Left handed? If you hover over the photos, you can see another view.

Start off by readying your ring as usual.

crochet_adj_tun_1

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How to Count Crochet Stitches

Posted in Tutorials and Help on October 20th, 2016 by Rachel Choi – 2 Comments

If you’re a beginner crocheter, it may be difficult to count your crochet stitches. The ability to count your stitches is extremely important if you want your project to turn out as intended. Counting stitches is a skill often learned with experience. The more you crochet, the more familiar the stitches will become making them easier to recognize and count. In this tutorial, I will show you examples of swatches I crocheted and give you tips on how to count the number of stitches and rows.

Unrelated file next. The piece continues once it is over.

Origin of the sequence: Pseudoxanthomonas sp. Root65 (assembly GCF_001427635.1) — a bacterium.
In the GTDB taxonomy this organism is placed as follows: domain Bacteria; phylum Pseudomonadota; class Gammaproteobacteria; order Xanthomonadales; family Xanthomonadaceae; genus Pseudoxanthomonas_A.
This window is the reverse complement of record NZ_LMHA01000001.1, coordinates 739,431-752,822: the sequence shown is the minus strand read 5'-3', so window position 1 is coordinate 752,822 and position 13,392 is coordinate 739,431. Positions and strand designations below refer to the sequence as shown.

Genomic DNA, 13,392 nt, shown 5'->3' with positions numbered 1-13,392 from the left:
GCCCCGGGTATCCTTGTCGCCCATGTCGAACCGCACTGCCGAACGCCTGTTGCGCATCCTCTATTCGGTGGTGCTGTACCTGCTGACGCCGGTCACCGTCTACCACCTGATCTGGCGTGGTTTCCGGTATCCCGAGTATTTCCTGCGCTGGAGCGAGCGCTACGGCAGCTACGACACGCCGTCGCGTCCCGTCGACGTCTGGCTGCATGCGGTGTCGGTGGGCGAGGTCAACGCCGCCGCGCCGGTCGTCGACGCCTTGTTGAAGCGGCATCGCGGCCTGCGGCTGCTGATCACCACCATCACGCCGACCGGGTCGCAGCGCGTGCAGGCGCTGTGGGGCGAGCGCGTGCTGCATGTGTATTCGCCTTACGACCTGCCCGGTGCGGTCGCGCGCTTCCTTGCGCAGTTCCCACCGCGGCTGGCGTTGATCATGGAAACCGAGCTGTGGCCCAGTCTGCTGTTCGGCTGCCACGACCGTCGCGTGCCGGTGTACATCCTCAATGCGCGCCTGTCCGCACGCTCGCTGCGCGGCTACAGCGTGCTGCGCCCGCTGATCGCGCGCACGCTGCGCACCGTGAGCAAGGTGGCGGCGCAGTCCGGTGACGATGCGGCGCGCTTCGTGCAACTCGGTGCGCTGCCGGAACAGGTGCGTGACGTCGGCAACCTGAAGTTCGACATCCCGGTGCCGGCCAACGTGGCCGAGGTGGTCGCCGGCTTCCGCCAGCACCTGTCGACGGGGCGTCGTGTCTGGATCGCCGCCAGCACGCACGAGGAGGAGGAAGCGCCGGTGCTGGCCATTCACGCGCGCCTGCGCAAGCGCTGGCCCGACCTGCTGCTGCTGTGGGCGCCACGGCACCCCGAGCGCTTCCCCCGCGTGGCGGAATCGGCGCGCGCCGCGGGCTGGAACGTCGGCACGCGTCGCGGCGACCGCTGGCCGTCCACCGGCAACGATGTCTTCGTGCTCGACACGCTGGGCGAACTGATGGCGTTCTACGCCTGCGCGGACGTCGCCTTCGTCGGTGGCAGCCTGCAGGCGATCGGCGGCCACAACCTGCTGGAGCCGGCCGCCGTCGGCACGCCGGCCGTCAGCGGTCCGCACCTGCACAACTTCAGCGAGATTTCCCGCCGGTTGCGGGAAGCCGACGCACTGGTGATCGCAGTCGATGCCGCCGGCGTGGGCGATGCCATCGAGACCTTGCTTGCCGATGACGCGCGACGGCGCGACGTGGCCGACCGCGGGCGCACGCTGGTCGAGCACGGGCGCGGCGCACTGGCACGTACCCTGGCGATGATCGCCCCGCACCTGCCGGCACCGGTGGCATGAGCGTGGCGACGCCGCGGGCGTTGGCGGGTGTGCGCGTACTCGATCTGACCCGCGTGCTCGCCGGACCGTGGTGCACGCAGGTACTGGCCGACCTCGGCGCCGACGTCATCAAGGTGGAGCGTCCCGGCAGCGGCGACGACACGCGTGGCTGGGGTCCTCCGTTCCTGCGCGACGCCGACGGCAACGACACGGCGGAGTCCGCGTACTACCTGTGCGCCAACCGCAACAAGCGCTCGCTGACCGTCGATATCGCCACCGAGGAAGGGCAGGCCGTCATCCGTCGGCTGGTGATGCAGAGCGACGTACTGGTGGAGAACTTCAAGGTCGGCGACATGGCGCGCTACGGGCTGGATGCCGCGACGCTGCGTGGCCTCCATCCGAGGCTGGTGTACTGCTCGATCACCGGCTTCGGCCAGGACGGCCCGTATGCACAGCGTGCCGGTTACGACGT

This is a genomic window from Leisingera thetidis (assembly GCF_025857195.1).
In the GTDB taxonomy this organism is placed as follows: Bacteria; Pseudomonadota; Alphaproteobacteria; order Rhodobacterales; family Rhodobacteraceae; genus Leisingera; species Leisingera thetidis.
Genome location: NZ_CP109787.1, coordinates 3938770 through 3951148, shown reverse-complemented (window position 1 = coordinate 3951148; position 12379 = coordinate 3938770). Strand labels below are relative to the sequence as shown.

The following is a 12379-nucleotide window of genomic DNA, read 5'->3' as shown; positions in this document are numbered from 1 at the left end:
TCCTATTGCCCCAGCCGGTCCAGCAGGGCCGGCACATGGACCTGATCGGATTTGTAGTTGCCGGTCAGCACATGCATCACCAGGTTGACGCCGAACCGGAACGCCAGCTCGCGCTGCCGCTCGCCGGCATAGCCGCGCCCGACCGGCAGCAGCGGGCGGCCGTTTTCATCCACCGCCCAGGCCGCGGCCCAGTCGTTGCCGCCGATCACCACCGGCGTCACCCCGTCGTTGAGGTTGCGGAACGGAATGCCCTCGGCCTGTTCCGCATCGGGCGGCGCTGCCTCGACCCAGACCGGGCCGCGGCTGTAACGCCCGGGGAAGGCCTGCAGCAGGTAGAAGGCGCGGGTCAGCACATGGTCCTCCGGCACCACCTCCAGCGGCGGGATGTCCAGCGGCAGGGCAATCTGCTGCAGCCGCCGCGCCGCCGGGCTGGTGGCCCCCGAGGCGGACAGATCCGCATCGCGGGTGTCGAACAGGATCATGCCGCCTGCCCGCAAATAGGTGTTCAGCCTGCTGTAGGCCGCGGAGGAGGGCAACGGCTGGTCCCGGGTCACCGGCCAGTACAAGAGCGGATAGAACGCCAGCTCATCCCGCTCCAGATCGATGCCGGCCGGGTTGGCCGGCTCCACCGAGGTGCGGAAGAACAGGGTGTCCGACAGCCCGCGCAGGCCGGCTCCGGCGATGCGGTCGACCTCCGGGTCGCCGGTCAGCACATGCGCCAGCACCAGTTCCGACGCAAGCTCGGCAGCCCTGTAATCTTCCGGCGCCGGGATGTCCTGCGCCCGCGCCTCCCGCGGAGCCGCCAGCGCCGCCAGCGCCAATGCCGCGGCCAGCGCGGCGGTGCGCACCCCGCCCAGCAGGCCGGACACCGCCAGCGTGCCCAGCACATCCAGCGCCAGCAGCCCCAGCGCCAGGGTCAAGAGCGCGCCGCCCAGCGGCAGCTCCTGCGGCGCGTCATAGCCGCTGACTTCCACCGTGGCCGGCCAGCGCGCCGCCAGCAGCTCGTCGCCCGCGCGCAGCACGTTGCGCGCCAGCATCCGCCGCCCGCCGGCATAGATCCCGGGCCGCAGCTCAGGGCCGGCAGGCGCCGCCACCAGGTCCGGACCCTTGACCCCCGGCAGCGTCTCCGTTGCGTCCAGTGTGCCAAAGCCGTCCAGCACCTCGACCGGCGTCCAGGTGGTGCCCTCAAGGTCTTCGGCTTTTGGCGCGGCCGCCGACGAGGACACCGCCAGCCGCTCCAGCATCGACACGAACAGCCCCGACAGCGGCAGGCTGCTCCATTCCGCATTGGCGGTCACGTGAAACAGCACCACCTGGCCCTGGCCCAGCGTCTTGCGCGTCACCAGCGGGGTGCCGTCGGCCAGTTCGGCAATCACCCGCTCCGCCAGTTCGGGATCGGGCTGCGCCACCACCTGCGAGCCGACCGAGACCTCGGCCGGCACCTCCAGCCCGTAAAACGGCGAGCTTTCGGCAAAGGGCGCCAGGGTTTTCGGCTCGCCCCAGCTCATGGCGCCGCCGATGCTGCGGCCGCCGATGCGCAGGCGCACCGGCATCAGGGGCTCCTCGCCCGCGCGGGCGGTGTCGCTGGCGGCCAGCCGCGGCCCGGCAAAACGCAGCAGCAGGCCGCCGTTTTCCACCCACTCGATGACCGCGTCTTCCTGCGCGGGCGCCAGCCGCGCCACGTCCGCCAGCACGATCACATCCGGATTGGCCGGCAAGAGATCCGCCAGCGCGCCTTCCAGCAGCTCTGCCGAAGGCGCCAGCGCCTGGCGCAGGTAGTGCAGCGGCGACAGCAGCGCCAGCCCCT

Here is the first swatch I crocheted using double crochet stitches. How many stitches do you see on the top row? How many rows do you see? The answer is below the photo.
double-crochet-swatch
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How to Crochet: Tunisian Crochet in the Round

Posted in Tutorials and Help on October 18th, 2016 by Candace – 2 Comments

If you’ve looked online for Tunisian crochet in the round videos, you’ve probably found lots of tutorials using a double-ended hook and two balls of yarn. My method is a bit different and, in my opinion, simpler. It requires only one ball of yarn and a crochet hook with a flexible cord (single- or double-ended hooks are fine).

This method is a lot like traditional crochet in the round, so if you can do that and already know the basics of Tunisian crochet, you’re good to go.
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How to Estimate Yarn Lengths